Skip Navigation

Oliver's Woods

Flooded bottomland forest of Oliver's Woods Natural Area

Oliver's Woods Ecological
Laboratory & Natural Area

Oliver's Woods is a 70 acre river bottom woodland adjacent to the campus of the University of Oklahoma. The northern border is bounded by State Highway 9 and the forest of juniper and elm there sits on a plateau rising 25 feet above the rest of the Woods. The southern two thirds of the preserve is located on the floodplain of the Canadian River. The Woods has large diameter bur oak, hackberry, and elm in the southwestern quarter. The northeast section is dominated by well spaced large pecan trees. The western central section grades from a cattail swamp and small ponds with permanent water, to a seasonally flooded forest with dense young green ash regeneration, to open more well drained stands of large diameter ash, cottonwoods and elm.

The Oklahoma Biological Survey manages the area and coordinates its use for classroom and research purposes. Oliver's Woods is an Oklahoma Registered Natural Area.

Using and Visiting Oliver's Woods

For Teaching & Research

Oliver's Woods is managed by the Oklahoma Biological Survey.  We encourage the OU community to use this area for biological and ecological teaching and research and natural history observation.

Oliver's Woods is not a recreation area and is not open to the public.

Contact us if you have questions about visiting and using Oliver’s Woods for teaching or research.

Community Science

Oliver's Woods is on iNaturalist!  Your observations will automatically be added to the Oliver's Woods project if you make them within the fenced area.

Friends of Oliver's Woods Mailing List

If you would like keep up-to-date about on going events, activites, and volunteer opportunities, sign up for our mailing list!

Chuck's Loop Trail is Open

We will have regular walks led by biologists and students, but you don't need a special event, you can walk the loop trail on your own!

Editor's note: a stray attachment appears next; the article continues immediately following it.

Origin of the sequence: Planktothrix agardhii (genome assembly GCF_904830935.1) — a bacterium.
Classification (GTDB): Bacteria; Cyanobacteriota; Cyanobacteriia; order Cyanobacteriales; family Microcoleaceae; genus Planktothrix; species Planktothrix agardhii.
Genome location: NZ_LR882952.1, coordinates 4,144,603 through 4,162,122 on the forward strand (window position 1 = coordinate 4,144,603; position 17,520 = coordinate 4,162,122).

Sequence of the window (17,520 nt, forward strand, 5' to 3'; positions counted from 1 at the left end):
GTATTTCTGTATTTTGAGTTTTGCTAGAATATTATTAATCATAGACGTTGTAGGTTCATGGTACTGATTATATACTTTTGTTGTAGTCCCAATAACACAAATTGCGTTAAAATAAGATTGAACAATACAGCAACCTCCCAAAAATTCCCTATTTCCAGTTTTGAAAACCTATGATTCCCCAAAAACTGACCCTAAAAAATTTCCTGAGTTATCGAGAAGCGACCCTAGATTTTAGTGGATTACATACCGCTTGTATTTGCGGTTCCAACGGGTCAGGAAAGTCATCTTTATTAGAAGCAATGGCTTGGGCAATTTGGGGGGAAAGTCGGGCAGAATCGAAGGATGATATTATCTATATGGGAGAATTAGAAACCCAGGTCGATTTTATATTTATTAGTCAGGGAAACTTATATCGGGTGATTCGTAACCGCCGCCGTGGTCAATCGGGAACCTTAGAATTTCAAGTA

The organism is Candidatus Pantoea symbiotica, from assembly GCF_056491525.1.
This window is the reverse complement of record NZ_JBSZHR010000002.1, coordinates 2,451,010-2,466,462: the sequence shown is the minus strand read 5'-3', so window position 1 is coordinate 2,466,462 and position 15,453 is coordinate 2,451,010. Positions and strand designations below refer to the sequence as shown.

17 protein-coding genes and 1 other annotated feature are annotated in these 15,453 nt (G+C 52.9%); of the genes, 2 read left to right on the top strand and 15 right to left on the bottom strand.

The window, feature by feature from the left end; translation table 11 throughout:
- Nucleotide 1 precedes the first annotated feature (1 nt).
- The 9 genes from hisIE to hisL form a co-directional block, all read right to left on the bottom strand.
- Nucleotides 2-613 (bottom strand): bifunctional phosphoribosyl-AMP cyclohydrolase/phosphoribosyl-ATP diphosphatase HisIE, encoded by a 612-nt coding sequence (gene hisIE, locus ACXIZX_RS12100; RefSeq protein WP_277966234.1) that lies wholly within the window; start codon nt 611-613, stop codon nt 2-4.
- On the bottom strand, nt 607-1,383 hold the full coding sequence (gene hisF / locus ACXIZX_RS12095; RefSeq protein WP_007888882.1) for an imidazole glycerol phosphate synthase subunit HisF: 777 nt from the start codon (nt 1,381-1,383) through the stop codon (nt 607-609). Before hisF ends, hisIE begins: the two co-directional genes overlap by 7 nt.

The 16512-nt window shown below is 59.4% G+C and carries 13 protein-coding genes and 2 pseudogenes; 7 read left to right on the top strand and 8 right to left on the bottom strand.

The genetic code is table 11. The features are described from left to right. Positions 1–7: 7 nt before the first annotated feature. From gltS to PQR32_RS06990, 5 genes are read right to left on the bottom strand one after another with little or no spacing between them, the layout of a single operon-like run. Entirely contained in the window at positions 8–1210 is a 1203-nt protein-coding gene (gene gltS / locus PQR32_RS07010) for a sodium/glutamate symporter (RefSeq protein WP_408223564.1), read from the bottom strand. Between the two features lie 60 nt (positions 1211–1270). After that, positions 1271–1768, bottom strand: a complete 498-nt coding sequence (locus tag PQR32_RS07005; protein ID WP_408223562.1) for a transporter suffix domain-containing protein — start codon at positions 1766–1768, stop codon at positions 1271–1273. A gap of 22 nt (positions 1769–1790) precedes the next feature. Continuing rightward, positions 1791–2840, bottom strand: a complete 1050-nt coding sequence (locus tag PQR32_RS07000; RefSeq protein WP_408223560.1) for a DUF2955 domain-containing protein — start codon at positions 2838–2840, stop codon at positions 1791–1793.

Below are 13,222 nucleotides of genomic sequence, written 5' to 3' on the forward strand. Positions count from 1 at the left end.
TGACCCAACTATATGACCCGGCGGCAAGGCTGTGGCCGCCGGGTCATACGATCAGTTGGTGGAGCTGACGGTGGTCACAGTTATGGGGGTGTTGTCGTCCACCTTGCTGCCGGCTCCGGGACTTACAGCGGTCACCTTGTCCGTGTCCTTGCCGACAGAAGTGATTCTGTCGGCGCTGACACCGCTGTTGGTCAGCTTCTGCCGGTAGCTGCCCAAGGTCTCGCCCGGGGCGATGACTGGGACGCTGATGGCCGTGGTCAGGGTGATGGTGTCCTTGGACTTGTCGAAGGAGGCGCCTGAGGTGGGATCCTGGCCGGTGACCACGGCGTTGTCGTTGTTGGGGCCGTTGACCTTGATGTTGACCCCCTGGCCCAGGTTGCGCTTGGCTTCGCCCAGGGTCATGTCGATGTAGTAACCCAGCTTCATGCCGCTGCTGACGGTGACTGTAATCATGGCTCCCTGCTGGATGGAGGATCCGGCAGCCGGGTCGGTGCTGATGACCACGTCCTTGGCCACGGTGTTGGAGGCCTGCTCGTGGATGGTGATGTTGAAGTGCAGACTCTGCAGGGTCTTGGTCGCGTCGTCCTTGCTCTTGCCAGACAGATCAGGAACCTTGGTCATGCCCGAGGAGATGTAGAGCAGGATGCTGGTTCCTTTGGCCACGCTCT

The clockwise loop starts at the gate on the SW corner of Jenkins and Hwy 9 (you can park on the grass along the fence).  This is the NE corner of Oliver's Woods.  The loop is marked with round, aluminum signs with green arrows. 

Thanks to the many volunteers who helped make this possible!

Charles Carpenter's children, grandchildren, and great grandchildren celebrate the naming of Chuck's Loop.

On Saturday, April 15th we dedicated the loop trail in honor of Dr. Charles Carpenter, former OU herpetologist and Oliver's Woods researcher.  We were so happy to have his children, grandchildren, and great grandchildren with us to celebrate the trail naming! 

We even found a few herps on our hike of the loop!

Learn more about Chuck.

Charles Carpenter

Use the link below to find a map of the loop on the All Trails app.

We encourage the OU community to use this area for biological and ecological teaching and research and natural history observation.  Do not disturb any equipment, flagging, markers, or stakes.

This is not a recreation area.   

Enter at your own risk.

Pets are prohibited.

Volunteers at Oliver's Woods.


by William. T. Penfound, 1966

While collecting salamander eggs in, what is now the Oliver Wildlife Preserve, in the spring of 1945, Dr. Arthur N. Bragg was apprehended by the owner, Mr. Fred G. Oliver. During the subsequent conversation Mr. Oliver said that he was interested in donating the area to the University of Oklahoma provided that the property be allowed to remain in its natural condition. After about a year (September 6, 1946), it was deeded to the University with the statement that it was "For use primarily for experimental purposes and to provide a wildlife sanctuary."

Utilization of the preserve